NEW YORK Nucor Corp. reported an 11.1-percent decline in its fabricated rebar shipments in the third quarter, citing import pressure and a depressed nonresidential construction market.
It was the fourth consecutive quarter that Charlotte, N.C.-based Nucors shipments of the product have dropped compared with the corresponding period the previous year. The company shipped 305,000 tons of fabricated rebar in the quarter ended Sept. 28 compared with 343,000 tons in the same quarter last year.
"The imports of rebar over the last quarter have been a major issue for our company and for our country. ... And that has impacted our business on the rebar side also," chief executive officer John Ferriola said in an Oct. 17 earnings conference call with investors.
"We have instructed our distributor to stop importing these products," executive vice president James Darsey said at an International Trade Commission (ITC) hearing Sept. 25. "These import volumes have pushed to other U.S. customers."
A rebar buyer outside the company said the rule was instituted in late 2012, which coincides with Nucors drop in fabricated rebar shipments.
"As of December, Nucor couldnt buy from the Turks, they couldnt buy from Deacero (SA de CV)," the rebar buyer said. "Has that made them less cost competitive? Probably."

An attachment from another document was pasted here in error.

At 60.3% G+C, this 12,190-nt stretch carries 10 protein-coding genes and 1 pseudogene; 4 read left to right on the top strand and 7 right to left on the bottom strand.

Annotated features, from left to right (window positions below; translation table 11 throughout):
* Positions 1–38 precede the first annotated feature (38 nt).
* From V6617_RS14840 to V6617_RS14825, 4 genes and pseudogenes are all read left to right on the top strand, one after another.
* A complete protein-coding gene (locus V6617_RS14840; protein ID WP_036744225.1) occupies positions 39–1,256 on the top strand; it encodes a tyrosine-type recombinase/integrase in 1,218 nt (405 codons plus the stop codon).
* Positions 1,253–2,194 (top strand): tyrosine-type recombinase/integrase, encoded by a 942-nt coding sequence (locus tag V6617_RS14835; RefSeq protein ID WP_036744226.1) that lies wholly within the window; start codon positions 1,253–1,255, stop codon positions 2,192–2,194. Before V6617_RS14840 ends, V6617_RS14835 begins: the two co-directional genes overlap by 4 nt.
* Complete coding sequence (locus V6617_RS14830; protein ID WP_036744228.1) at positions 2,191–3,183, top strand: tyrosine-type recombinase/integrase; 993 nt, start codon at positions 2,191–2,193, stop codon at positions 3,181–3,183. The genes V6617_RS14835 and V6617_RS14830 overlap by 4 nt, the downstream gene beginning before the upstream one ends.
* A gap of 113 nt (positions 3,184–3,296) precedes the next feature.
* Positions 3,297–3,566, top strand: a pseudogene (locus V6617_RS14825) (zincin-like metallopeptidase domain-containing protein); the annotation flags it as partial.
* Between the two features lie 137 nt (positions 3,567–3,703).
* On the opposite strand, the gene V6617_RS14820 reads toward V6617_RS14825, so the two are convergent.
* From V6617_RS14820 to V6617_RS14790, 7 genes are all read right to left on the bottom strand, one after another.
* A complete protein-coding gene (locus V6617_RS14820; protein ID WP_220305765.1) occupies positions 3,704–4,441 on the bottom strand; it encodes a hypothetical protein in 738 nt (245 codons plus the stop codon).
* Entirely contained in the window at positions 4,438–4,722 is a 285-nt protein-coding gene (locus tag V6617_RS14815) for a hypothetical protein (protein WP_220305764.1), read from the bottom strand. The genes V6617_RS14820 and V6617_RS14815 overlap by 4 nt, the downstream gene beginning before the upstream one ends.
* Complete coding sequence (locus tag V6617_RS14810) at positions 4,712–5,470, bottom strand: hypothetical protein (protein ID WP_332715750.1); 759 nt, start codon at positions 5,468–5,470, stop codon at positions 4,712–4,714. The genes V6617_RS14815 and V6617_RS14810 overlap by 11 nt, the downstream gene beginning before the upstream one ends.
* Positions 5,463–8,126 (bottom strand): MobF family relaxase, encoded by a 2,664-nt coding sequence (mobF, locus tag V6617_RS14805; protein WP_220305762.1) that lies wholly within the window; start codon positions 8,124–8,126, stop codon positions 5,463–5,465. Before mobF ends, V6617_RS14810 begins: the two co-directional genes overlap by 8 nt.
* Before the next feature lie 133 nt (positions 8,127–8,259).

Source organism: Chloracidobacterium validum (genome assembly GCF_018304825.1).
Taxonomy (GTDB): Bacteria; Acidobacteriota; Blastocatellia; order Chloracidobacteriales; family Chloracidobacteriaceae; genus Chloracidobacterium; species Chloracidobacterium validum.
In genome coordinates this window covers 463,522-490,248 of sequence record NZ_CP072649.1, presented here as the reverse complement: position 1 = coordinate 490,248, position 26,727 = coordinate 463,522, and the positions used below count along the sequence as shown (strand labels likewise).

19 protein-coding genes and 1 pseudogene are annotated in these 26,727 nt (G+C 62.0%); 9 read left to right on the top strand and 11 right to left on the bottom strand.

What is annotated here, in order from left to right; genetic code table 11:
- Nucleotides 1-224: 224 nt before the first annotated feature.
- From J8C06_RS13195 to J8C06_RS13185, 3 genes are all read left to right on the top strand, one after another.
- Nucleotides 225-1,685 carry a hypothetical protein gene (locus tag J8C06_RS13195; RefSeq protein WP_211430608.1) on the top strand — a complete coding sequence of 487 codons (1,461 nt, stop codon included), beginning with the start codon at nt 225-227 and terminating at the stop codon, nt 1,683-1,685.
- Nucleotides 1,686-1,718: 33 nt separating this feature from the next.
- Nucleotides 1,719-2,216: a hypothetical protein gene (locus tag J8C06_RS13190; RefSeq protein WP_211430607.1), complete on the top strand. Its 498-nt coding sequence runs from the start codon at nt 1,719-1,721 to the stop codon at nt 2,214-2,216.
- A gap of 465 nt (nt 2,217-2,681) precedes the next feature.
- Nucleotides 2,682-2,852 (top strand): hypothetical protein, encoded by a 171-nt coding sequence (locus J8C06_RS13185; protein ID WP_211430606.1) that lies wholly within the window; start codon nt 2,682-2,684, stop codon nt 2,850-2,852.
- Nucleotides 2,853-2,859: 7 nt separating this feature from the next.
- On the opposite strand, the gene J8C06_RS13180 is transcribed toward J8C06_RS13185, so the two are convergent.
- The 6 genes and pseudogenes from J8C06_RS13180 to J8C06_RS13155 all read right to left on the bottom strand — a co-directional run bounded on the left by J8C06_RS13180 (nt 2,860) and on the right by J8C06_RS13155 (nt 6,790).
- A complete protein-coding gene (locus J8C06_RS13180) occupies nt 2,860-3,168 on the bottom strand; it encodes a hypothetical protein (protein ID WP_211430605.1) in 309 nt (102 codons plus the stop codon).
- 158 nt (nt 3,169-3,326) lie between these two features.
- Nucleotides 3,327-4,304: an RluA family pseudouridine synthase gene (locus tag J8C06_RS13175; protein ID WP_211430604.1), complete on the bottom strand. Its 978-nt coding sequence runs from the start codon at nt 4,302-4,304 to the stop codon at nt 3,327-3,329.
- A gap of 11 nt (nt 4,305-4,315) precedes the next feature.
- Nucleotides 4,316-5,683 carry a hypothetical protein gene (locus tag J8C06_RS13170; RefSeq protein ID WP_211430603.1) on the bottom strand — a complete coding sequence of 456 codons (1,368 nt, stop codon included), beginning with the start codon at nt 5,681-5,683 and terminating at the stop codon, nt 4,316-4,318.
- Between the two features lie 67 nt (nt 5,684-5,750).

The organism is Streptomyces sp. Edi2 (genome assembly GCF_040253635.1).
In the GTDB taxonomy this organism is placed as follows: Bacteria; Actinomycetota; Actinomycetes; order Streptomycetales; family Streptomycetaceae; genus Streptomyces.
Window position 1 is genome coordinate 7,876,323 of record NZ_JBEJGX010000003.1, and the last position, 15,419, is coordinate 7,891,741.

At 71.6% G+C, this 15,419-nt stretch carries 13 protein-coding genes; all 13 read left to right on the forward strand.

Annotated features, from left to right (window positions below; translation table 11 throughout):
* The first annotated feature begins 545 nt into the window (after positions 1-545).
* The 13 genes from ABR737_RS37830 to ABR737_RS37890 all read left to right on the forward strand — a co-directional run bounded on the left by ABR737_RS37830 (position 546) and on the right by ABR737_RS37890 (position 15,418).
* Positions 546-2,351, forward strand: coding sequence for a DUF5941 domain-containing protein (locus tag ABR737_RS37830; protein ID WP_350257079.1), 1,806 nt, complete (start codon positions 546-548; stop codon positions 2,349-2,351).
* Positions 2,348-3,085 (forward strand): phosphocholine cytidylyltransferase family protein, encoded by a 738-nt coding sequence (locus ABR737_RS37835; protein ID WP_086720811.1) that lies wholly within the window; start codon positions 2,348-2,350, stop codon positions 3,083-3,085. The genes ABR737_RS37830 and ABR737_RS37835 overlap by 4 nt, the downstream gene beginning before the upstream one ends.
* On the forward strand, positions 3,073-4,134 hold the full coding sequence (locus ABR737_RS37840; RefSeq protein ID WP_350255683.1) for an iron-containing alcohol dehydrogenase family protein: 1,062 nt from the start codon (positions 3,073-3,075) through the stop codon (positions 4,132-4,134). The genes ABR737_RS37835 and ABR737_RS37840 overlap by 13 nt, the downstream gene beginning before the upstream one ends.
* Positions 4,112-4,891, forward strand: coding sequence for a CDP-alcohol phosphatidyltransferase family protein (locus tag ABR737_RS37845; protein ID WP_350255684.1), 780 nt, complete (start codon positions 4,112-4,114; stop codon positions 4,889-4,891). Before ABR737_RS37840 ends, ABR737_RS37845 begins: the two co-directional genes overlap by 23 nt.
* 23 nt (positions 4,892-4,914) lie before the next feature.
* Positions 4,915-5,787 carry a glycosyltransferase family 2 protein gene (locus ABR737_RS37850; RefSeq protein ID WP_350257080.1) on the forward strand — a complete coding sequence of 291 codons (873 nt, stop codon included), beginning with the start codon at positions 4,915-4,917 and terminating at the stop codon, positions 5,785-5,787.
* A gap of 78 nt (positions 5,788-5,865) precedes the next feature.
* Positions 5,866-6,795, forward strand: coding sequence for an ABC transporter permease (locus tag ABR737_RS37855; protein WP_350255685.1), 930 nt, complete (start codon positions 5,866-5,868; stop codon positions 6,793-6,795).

Nucors fabricated rebar shipments totaled 280,000 tonnes in the second quarter, a 13-percent decrease compared with the same period last year, and totaled 228,000 tonnes in the first quarter, down 8.8 percent year over year.
Domestic rebar producers have long cited import pressure from Turkey and Mexico as a primary source of competition, and Nucor was one of five companies that filed a petition to investigate rebar imports from the two countries (amm.com, Sept. 4). Ferriola reiterated Nucors determination to enforce trade laws.
"Evidenced by our participation in last months trade case filed against rebar imports from Turkey and Mexico, Nucor stands ready to pursue appropriate legal action when our industry is harmed by violations of U.S. and international trade laws," he said, adding the trade petition hasnt yet significantly impacted import flows.
"I dont think weve noticed a major change in the buying habits of the customers," he said. "Obviously, whenever we begin trade action, the countries that are importing the product get nervous. We see a slight reduction in the amount of imports coming in. But other than that, theres been no major change in the buying habits."
The company also attributed its drop in rebar shipments to non-residential construction weakness in the United States.
Poor weather conditions in the first two quarters drifted into the third quarter as well, inhibiting construction and depressing orders.